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Dementia Drug Could Help Those With Parkinson’s


A new study, using an existing drug for dementia, has shown that it may be effective against Parkinson’s disease.


Parkinson’s disease is a type of neurodegenerative disease that affects the muscles. The disease is progressive, and it can take several years for the disease to become apparent. In the U.S. alone, up to one million people may have the condition. The disease tends to affect men more than women. Due to the high number of cases, considerable investment goes into finding better treatment or even a cure.


Current medication can help to alleviate the symptoms; however there is no cure. The new research has shown that a drug designed to help with dementia can also help further with the symptoms of Parkinson’s. One of the problems associated with the neurological condition is with those affected losing balance and falling over. It is here that the drug shows marked success.


The investigation has been into a drug called rivastigmine. Commenting on this, lead researcher Dr. Emily Henderson said: “With the degeneration of dopamine producing nerve cells, people with Parkinson’s often have issues with unsteadiness when walking. As part of the condition, they also have lower levels of acetylcholine, a chemical which helps us to concentrate – making it extremely difficult to pay attention to walking. We already know that rivastigmine works to treat dementia by preventing the breakdown of acetylcholine, however our study shows for the first time that it can also improve regularity of walking, speed, and balance. This is a real breakthrough in reducing the risk of falls for people with Parkinson’s.”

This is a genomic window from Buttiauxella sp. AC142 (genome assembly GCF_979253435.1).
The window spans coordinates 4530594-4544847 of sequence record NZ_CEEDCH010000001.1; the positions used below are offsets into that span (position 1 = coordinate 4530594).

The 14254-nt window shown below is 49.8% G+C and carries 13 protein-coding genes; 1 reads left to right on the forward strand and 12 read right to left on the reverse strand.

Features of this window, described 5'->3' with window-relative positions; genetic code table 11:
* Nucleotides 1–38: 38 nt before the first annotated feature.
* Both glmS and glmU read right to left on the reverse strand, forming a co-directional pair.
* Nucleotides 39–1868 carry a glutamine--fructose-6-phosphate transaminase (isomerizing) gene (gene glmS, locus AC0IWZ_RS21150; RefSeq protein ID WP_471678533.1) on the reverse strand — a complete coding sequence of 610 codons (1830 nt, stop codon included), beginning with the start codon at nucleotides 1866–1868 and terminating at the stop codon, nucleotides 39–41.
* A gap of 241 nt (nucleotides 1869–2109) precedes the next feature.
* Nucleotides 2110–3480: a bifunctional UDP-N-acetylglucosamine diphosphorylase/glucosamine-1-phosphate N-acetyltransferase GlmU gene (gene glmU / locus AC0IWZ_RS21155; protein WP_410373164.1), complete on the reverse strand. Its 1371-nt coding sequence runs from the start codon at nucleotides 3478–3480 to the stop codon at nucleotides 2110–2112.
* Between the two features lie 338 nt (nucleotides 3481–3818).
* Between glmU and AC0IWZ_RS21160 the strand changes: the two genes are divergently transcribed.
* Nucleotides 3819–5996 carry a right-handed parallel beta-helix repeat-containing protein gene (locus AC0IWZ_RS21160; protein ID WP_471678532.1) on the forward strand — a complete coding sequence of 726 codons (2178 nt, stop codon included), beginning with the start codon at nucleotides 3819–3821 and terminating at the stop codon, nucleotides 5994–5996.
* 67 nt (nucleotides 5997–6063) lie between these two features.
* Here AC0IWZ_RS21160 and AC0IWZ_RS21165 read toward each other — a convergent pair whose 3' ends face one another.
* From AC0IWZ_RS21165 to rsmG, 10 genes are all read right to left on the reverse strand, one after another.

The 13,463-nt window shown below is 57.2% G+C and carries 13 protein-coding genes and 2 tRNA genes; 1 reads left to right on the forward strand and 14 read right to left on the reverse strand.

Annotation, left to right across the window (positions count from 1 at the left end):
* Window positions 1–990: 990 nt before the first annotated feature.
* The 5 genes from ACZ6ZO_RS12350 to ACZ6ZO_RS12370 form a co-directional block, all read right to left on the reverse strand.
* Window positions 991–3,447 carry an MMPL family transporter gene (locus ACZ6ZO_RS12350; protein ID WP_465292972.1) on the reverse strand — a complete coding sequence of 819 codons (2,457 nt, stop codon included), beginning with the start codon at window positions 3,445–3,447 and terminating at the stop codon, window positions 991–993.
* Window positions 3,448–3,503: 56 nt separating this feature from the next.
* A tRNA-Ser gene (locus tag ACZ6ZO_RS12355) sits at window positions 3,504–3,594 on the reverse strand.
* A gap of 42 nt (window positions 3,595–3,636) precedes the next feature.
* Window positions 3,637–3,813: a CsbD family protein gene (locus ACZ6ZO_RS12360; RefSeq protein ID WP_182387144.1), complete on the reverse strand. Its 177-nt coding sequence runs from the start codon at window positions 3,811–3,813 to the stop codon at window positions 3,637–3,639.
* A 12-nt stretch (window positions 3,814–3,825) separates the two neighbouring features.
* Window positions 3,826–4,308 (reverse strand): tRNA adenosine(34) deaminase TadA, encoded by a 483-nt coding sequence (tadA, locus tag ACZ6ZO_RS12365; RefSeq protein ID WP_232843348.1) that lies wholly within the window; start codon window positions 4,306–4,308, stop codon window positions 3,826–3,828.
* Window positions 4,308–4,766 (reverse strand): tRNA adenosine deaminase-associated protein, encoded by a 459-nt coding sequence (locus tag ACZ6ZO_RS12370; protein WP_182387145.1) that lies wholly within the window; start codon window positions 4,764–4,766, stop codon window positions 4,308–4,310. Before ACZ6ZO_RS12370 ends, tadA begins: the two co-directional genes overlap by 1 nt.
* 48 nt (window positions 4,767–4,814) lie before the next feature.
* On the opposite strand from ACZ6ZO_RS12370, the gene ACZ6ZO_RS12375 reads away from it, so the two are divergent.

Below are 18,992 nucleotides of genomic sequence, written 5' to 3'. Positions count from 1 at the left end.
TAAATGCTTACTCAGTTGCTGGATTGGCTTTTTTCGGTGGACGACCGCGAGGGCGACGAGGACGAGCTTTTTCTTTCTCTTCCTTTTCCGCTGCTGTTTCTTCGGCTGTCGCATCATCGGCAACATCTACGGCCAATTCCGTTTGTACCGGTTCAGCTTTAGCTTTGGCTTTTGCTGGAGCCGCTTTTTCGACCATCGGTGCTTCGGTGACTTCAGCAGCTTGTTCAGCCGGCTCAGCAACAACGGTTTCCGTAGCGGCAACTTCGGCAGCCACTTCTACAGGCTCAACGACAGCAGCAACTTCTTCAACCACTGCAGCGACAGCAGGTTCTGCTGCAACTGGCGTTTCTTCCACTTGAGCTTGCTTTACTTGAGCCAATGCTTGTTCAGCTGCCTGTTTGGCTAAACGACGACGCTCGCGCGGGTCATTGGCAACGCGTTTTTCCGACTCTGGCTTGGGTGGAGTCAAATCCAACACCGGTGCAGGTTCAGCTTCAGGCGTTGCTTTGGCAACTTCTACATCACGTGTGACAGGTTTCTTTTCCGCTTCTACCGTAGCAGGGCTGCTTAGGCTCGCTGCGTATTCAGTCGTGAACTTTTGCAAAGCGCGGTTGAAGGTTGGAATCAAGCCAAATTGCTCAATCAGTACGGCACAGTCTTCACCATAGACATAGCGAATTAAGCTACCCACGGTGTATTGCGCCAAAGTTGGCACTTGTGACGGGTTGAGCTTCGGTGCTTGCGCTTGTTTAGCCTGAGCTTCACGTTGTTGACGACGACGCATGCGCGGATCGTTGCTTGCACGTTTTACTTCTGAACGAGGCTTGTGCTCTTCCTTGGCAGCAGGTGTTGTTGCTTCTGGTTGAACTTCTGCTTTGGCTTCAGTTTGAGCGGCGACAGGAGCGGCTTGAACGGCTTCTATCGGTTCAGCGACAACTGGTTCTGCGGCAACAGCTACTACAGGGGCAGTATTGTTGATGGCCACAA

The research is published in the journal The Lancet Neurology, in a paper titled “Rivastigmine for gait stability in patients with Parkinson’s disease (ReSPonD): a randomised, double-blind, placebo-controlled, phase 2 trial.”

About the author

Tim Sandle

Dr. Tim Sandle is a chartered biologist and holds a first class honours degree in Applied Biology; a Masters degree in education; and has a doctorate from Keele University.